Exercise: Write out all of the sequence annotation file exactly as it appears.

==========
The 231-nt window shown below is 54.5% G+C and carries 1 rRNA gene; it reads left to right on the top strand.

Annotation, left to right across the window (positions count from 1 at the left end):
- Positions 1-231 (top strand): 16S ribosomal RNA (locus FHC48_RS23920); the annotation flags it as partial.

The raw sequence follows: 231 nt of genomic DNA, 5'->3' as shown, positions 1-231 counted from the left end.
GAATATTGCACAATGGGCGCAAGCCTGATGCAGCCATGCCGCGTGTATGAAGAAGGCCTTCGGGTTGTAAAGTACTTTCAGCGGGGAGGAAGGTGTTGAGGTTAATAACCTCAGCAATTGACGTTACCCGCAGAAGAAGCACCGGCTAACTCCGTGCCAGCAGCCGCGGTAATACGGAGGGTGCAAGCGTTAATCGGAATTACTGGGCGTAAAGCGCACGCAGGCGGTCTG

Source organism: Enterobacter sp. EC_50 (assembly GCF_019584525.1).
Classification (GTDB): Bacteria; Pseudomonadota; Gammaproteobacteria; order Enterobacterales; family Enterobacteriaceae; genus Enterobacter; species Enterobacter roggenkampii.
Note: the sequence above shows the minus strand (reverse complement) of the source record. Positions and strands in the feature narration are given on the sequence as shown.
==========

The 231-nt window shown below is 54.5% G+C and carries 1 rRNA gene; it reads left to right on the top strand.

Annotation, left to right across the window (positions count from 1 at the left end):
- Positions 1-231 (top strand): 16S ribosomal RNA (locus FHC48_RS23920); the annotation flags it as partial.

The raw sequence follows: 231 nt of genomic DNA, 5'->3' as shown, positions 1-231 counted from the left end.
GAATATTGCACAATGGGCGCAAGCCTGATGCAGCCATGCCGCGTGTATGAAGAAGGCCTTCGGGTTGTAAAGTACTTTCAGCGGGGAGGAAGGTGTTGAGGTTAATAACCTCAGCAATTGACGTTACCCGCAGAAGAAGCACCGGCTAACTCCGTGCCAGCAGCCGCGGTAATACGGAGGGTGCAAGCGTTAATCGGAATTACTGGGCGTAAAGCGCACGCAGGCGGTCTG

Source organism: Enterobacter sp. EC_50 (assembly GCF_019584525.1).
Classification (GTDB): Bacteria; Pseudomonadota; Gammaproteobacteria; order Enterobacterales; family Enterobacteriaceae; genus Enterobacter; species Enterobacter roggenkampii.
Note: the sequence above shows the minus strand (reverse complement) of the source record. Positions and strands in the feature narration are given on the sequence as shown.